Playing devil's advocate here, we have been more and more cut off from the past as the years have gone on in this sense. We've all seen pictures of the actual Declaration of Independence and the U.S. Constitution, and doggone it if any one of us can read that without squinting to translate. If you think you have a hard time doing it, your kids just look at it and instantly give up. So did I when I was their age.

Back to not playing devil's advocate now, I wholly agree that it is a beautiful art form. People used to take very good care to make sure their handwriting looked amazing. My mom's handwriting is really nice looking, and I remember her saying that, when she was a girl, she tried to write like her grandmother. The idea that kids could one day look at their handwriting like they look at Thomas Jefferson's...well, that's painful to think about.

Honestly, I'm not sure what to think. I agree that keyboarding is best to get the kids ready for their careers (you don't know how many times we hear the words "21st Century Learners" in a given school year), but this... I don't know. Not to get overly dramatic, but it's kind of sad that we're seeing it go by the wayside.

Anyone who has ever seen my signature knows that it is not recognizable as even being letters. But it's mine! I'd hate to think we're letting go of that as well.

Monday, June 18, 2012

Sunday, June 17, 2012

For You Who Hate to Read

Let's say you're not exactly the most eager reader. You know if it's you. If you were one of the ones who "suddenly" had to go to the bathroom whenever Mr. Carter would start his reading conferences (which meant silent reading time), then you're one of them. You're one of you. Admit it. In fact, if you are one of you, then you're not even reading this right now. You're instead playing Call of Duty or whatever other mind-numbing inactive "activity" (a misnomer, as the base of that word is active) you're engaged in right now.

Well, it's my hope that, if you're not going to get outside and get some exercise--or, at best, if you're looking for something to do when the sun goes down--you will at least read something instead of laying around with drool oozing from the side of your mouth.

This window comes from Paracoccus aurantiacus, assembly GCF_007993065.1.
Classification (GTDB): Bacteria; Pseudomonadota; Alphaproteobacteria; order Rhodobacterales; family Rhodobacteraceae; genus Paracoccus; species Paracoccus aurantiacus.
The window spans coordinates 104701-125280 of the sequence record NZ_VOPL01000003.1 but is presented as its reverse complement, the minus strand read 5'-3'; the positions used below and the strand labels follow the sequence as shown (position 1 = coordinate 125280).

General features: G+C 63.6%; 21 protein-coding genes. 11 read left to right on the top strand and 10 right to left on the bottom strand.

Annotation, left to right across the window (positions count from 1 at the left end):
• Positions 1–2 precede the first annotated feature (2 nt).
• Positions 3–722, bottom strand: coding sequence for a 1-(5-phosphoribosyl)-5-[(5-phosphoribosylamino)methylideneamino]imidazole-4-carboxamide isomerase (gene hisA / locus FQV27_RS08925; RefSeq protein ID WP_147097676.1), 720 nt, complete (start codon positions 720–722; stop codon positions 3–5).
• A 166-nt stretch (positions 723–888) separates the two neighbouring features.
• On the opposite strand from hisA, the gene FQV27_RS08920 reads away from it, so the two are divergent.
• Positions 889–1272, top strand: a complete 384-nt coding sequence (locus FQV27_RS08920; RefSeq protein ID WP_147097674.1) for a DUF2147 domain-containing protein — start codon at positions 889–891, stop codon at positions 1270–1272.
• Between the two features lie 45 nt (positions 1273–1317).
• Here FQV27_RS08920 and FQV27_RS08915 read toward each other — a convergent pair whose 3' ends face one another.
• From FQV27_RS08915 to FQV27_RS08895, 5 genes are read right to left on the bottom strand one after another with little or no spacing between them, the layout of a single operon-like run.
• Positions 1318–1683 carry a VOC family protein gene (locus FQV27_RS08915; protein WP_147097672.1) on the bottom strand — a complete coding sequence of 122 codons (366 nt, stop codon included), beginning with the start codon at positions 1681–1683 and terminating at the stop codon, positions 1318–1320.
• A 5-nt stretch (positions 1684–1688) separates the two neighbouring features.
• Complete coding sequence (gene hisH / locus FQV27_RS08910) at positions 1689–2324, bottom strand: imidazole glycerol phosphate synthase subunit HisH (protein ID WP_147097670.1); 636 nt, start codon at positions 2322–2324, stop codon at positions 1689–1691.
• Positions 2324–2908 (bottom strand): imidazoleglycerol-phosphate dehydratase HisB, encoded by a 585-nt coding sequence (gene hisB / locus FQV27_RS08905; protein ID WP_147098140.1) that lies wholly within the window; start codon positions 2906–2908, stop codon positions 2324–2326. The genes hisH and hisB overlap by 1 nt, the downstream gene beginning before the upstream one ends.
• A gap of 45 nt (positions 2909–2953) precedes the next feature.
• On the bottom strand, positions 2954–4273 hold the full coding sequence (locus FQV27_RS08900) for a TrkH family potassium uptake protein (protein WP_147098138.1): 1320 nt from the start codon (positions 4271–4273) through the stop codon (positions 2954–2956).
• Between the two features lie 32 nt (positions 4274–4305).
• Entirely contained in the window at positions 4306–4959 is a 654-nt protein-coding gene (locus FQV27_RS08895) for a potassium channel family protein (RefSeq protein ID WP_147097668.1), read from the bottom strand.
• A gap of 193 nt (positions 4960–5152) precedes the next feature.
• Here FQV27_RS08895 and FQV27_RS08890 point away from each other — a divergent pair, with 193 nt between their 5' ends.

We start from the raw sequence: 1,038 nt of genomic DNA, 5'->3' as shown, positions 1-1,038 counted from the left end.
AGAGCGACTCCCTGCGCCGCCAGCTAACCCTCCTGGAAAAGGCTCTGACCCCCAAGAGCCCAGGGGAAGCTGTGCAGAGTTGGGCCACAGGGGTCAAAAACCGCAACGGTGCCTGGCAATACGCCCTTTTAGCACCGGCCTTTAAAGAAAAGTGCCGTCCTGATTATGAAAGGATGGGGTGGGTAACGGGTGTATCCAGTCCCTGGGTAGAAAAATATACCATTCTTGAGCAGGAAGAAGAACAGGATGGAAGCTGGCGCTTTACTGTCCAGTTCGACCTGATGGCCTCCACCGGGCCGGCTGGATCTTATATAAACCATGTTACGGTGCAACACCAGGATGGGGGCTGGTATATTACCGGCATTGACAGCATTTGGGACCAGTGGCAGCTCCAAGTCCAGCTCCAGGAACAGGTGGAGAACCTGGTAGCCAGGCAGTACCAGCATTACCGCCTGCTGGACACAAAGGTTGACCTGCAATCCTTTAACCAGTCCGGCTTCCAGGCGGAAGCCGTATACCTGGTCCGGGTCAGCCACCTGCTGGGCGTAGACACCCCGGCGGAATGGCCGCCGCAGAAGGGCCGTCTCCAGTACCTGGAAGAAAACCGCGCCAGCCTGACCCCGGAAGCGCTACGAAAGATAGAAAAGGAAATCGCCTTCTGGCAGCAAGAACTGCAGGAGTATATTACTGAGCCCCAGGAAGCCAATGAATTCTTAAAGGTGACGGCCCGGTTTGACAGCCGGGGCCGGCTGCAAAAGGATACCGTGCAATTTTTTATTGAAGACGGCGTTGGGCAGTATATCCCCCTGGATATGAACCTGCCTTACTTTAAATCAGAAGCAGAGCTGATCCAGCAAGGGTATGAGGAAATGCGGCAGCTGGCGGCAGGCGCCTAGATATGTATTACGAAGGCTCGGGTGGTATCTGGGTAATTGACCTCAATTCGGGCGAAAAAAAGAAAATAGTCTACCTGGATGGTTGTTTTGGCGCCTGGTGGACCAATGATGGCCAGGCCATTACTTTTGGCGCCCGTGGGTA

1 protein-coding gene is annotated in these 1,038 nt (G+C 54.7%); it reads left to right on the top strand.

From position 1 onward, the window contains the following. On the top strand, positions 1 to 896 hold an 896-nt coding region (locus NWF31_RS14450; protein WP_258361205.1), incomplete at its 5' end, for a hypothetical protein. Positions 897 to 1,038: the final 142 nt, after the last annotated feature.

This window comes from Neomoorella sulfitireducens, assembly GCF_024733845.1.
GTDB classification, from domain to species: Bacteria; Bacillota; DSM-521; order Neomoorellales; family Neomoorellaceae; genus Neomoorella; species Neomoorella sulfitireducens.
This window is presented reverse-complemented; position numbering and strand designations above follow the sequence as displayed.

And assuming that you're wondering what you can read as the ooze congeals, why don't you try some of these books, recommended for people who hate to read:

Akiko and the Planet Smoo by Mark Crilley

This series of books is one that my students used to love. The characters, the interplanetary adventure, and the humor all make this a book that is not only easily read, but it's hard to put down. My students used to beg me not to stop reading when I would read these books. In fact, I had a 20-year-old former student look at me in disgust when I told him that no, I did not read these books to my students anymore.

Admittedly, the first volume is merely the first chapter in the first adventure of Akiko, an Asian fourth grader living in the town of Middleton, USA; Spuckler, the space pirate; Mr. Beeba, the erudite lover of literature and education; Gax, Spuckler's trusty rust-bucket assist; and Poog, a floating head with a slight grin and a way with soothing anyone. But it's okay, because the characters (okay, maybe with an assist from Mr. Carter's voice box, but that's not all of it) are well-fleshed out, the adventure is real, and the books are very well-done. The adventures don't stop at the first four, but if you can track these down, then read them. You won't be sorry.

Because of Winn-Dixie by Kate DeCamillo

Maybe this and Akiko have one thing in common: both were authored by people who used to e-mail back and forth with the 5-1 classroom, but the reason for that fact is that I love this book. I loved it long before the movie came out (and the movie is exactly like the book). This book is so good that it is the one book in which I will read a "bad word" out loud to the class when I read it out loud. (It's the h-word, in case you were wondering.) But it's so well-written that it never comes off as offensive.